Thoughts, stories and ideas.

翻译 2014年以前 关于

02 Apr 2009

I don’t know if it is because of my science background, I am a physicist, I do like graphs, especially when I do performance tuning. With UNIX like operating systems, the vmstat command give you an easy way to grab many essential performance counters but, generating graphs from vmstat output with tools like OpenOffice Calc is time consuming and not very efficient. In order to solve this, I wrote a few scripts using gnuplot but they are not very easy to work with. Then, doing some benchmarks with DBT2, I found the vmplot.sh script and… I like that one. I just hacked it little bit to make it keeps the graph on screen, adding the “-persist” parameters to the gnuplot invocations. The script will produce 7 graphs that will be displayed on screen and save in png format in /tmp. The graphs it produces are the following:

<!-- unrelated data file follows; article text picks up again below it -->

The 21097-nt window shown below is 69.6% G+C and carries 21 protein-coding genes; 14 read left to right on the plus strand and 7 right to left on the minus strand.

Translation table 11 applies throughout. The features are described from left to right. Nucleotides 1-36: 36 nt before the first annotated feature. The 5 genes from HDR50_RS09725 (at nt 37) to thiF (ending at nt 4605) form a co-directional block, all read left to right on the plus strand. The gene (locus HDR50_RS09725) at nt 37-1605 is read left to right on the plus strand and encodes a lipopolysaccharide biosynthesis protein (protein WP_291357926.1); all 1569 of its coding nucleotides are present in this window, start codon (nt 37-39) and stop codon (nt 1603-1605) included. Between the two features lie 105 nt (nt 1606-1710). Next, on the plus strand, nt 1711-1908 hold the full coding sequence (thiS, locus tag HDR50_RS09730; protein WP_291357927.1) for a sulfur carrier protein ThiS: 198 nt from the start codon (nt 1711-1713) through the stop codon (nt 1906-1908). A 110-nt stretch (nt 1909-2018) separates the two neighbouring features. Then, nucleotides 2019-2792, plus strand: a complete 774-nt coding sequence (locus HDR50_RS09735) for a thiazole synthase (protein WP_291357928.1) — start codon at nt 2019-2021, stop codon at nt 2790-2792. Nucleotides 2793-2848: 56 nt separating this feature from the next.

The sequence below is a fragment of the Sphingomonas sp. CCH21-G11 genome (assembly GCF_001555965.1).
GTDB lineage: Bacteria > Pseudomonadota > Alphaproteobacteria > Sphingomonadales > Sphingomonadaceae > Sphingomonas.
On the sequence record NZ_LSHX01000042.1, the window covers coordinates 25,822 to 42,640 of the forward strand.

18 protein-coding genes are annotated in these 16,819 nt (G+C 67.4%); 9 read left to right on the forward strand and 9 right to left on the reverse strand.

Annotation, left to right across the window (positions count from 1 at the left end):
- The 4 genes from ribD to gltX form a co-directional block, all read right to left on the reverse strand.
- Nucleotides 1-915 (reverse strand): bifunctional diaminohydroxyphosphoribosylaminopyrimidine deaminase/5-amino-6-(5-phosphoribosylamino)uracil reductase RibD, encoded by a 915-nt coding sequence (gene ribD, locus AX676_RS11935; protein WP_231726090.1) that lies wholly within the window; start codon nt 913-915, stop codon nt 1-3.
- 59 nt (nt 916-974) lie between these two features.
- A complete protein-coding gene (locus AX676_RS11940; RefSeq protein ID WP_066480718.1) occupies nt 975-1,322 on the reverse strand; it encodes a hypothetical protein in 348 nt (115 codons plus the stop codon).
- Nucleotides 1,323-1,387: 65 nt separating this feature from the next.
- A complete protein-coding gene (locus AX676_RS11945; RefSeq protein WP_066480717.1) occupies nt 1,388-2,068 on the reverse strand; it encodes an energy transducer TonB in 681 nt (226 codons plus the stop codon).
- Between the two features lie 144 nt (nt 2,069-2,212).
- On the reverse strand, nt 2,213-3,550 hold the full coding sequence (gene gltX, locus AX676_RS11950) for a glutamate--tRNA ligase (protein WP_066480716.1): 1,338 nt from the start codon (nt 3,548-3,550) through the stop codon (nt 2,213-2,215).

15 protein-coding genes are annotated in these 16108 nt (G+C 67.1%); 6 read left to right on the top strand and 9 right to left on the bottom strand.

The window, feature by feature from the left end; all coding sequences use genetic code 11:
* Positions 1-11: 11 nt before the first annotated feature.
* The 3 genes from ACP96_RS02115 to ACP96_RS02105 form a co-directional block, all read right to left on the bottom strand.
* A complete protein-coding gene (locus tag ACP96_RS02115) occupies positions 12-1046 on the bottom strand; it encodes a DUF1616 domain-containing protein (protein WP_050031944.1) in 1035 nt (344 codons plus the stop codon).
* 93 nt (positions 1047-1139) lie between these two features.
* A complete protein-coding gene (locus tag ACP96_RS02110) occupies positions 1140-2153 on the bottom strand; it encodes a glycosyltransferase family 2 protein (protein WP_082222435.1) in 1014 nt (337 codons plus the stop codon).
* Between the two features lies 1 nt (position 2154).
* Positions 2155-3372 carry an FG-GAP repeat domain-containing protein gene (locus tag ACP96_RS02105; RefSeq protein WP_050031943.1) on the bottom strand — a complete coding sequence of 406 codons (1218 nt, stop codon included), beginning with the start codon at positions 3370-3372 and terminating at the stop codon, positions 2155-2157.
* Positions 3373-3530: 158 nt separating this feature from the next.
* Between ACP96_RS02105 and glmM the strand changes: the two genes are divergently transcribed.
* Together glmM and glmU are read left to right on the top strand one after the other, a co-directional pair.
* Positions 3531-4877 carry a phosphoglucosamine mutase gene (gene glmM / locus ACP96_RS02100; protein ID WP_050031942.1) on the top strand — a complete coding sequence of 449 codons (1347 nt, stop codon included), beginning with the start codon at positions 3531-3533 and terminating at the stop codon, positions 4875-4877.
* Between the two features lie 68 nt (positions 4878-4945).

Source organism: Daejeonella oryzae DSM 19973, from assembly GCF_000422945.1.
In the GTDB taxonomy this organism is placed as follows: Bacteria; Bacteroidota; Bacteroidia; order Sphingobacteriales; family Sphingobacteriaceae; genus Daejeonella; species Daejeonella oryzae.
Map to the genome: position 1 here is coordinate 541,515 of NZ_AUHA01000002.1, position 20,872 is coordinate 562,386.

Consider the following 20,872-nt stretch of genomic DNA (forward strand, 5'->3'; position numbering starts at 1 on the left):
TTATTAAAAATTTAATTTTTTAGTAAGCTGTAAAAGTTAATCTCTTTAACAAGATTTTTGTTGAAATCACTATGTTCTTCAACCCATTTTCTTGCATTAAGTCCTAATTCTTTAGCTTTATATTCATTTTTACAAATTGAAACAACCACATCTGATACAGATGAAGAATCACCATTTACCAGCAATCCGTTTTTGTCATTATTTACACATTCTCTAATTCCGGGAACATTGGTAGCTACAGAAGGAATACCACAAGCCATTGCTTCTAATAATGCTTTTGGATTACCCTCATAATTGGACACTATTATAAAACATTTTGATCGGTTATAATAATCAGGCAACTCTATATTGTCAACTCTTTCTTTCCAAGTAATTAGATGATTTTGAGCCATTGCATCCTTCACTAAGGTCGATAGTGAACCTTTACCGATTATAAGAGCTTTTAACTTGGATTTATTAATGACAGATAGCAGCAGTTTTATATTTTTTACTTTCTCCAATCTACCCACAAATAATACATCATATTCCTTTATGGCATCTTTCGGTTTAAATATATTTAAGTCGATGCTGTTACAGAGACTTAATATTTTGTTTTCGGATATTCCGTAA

• CPU: graphs idle, user, sys and wait time
  • CS: graphs the context switches/s
  • IN: graphs the interrupts/s
  • IO: graphs the block read and written to disk per second
  • Memory: graphs the memory usage (swapped, free, buffers, cache)
  • Procs: graphs the number of running and blocked processes
  • Swap: graphs swap in and swap out activity

For the interested ones, my version of vmplot script is available here.


翻译 2014年以前 关于